The Middle East has some of the most abundant energy assets in the world, but it's not just oil that investors should be keeping their eyes on. Saudi Arabia and the United Arab Emirates, in particular, have extremely high solar insolation, which makes solar energy very attractive for powering their grids.
Slowly, countries are starting to realize that it's a lot cheaper to power their grids with solar energy than domestically produced oil, which could be sold overseas. That realization is creating a multibillion-dollar opportunity for solar developers and manufacturers.
Saudi Arabia gets serious about solar energy
In 2017, Saudi Arabia dipped its toe in the renewable energy business with tenders for 300 MW of solar and 400 MW of wind projects. The prices bid by developers for solar were so low, in one case only 1.8 cents per kWh, that solar beats the cost of all natural gas and oil plants currently operating in the country.
2018 will mark a more serious investment in solar with 3.25 GW of tenders expected along with another 800 MW of tenders for wind energy. By 2023, Saudi Arabia plans to have 9.5 GW of renewable energy capacity and hopes to be exporting electricity from wind and solar to neighboring countries.
Given abundant land and solar insolation, the Middle East will be a perfect place to develop solar energy, replacing high-cost fossil fuel plants that are currently providing electricity. Economically, solar and wind are a win-win for countries like Saudi Arabia and the UAE.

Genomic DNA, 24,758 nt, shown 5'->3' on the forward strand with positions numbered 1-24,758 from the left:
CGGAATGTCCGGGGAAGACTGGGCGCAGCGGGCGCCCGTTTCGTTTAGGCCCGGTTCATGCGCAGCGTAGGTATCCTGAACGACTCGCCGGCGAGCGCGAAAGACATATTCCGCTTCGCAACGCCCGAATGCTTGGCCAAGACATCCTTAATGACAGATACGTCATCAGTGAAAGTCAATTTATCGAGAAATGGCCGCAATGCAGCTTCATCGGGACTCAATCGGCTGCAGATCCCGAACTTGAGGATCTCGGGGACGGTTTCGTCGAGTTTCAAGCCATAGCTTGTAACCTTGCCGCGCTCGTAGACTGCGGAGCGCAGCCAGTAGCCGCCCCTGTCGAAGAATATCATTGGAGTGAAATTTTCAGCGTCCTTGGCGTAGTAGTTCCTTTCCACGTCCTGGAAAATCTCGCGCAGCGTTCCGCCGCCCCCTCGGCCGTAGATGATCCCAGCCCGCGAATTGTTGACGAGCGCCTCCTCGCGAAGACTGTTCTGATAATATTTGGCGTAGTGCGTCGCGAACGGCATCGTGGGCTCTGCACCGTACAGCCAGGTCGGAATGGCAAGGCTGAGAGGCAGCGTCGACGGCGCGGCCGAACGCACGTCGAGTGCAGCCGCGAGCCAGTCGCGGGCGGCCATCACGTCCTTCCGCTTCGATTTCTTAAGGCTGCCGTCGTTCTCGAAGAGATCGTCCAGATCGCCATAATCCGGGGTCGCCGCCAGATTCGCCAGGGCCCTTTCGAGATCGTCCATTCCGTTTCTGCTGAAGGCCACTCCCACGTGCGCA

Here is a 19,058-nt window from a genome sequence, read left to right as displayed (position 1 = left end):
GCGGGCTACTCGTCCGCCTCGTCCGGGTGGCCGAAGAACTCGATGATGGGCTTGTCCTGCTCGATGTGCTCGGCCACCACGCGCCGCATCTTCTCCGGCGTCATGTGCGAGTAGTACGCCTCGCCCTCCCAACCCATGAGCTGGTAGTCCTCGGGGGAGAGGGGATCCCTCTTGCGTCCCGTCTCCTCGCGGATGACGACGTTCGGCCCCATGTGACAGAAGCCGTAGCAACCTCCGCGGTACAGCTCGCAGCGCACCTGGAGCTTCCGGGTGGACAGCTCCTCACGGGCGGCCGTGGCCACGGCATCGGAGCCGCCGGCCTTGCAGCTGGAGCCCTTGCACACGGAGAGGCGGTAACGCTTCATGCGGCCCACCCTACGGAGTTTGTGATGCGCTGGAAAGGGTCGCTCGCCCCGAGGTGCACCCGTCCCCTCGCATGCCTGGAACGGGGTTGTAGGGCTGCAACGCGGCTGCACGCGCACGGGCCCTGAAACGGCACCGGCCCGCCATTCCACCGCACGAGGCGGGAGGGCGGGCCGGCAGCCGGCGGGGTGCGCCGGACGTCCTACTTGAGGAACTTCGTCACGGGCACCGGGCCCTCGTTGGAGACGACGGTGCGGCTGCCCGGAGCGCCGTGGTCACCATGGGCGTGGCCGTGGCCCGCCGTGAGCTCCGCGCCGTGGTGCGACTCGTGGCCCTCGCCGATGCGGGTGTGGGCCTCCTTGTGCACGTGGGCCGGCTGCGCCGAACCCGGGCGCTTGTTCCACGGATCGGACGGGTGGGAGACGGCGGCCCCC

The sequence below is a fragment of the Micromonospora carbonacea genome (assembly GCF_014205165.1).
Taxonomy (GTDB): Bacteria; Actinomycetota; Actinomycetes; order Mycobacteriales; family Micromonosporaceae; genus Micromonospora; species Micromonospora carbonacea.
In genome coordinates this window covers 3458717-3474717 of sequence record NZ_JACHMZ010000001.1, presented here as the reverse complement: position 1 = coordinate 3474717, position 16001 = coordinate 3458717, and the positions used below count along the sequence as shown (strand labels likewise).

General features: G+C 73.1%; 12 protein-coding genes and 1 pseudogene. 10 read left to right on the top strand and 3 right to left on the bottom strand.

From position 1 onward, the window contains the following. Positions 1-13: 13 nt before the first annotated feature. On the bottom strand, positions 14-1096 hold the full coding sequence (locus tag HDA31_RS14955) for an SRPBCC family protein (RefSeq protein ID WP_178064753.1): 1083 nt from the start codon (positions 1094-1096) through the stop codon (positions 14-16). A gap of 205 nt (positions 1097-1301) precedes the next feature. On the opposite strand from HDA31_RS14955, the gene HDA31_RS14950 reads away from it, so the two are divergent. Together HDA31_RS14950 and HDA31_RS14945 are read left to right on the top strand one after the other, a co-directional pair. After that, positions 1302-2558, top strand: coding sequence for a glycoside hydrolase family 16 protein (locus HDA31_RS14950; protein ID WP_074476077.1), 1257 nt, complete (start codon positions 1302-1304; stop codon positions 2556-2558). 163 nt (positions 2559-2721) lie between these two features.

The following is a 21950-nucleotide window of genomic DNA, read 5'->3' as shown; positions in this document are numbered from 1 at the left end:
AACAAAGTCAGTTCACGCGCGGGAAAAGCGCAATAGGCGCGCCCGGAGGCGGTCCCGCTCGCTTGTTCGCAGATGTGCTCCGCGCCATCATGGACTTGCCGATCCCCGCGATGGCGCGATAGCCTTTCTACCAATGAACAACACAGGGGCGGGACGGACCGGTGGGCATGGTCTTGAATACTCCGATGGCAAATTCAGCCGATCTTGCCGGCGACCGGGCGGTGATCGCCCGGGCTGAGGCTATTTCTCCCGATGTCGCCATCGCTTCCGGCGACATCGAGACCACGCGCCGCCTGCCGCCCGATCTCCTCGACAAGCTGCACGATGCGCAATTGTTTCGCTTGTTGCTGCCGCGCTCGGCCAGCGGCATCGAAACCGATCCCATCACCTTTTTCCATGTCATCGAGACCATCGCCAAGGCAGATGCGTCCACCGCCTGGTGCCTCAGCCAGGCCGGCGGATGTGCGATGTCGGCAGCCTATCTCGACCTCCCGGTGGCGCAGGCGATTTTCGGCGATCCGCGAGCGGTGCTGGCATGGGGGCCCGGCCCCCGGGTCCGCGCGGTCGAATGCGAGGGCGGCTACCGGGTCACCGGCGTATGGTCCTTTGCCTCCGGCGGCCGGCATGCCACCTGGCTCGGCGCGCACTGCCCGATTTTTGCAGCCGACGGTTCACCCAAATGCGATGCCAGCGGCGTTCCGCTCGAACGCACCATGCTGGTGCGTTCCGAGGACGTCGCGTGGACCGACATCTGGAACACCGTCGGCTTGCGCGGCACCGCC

The solar players to watch
Bidding has already been fierce for solar projects, and it looks like power purchase agreements below 3 cents per kWh are now the new normal, with 2 cents per kWh being outlier low bids. And developers and suppliers are lining up to win contracts.
We know Total (NYSE:TTE) was one of the bidders below 3 cents per kWh in the most recent Saudi Arabia auction. It's likely that SunPower (NASDAQ:SPWR) would be a supplier of P-Series solar panels and Oasis trackers for the system.
Canadian Solar (NASDAQ:CSIQ) also won a supply deal in Dubai and has been an aggressive bidder for solar panel supply contracts.
JinkoSolar (NYSE:JKS) is also building a 1.2 GW project in Abu Dhabi that carries a power purchase agreement price of 2.4 cents per kWh. It's another low-cost supplier that's been aggressive in new markets in the Middle East.
A promising new market opens up
Most countries with large solar markets have used subsidies or policy incentives to drive adoption. In the Middle East, we're seeing market forces drive adoption because the cost of solar has gotten so low that it's a no-brainer for these oil-producing countries. The advantage is that they get lower-cost electricity than from burning oil and natural gas, thereby freeing up more fossil fuels they can export, generating revenue for their countries. It's a win-win and, for the solar industry, this could be an important new market heading into 2018's tenders.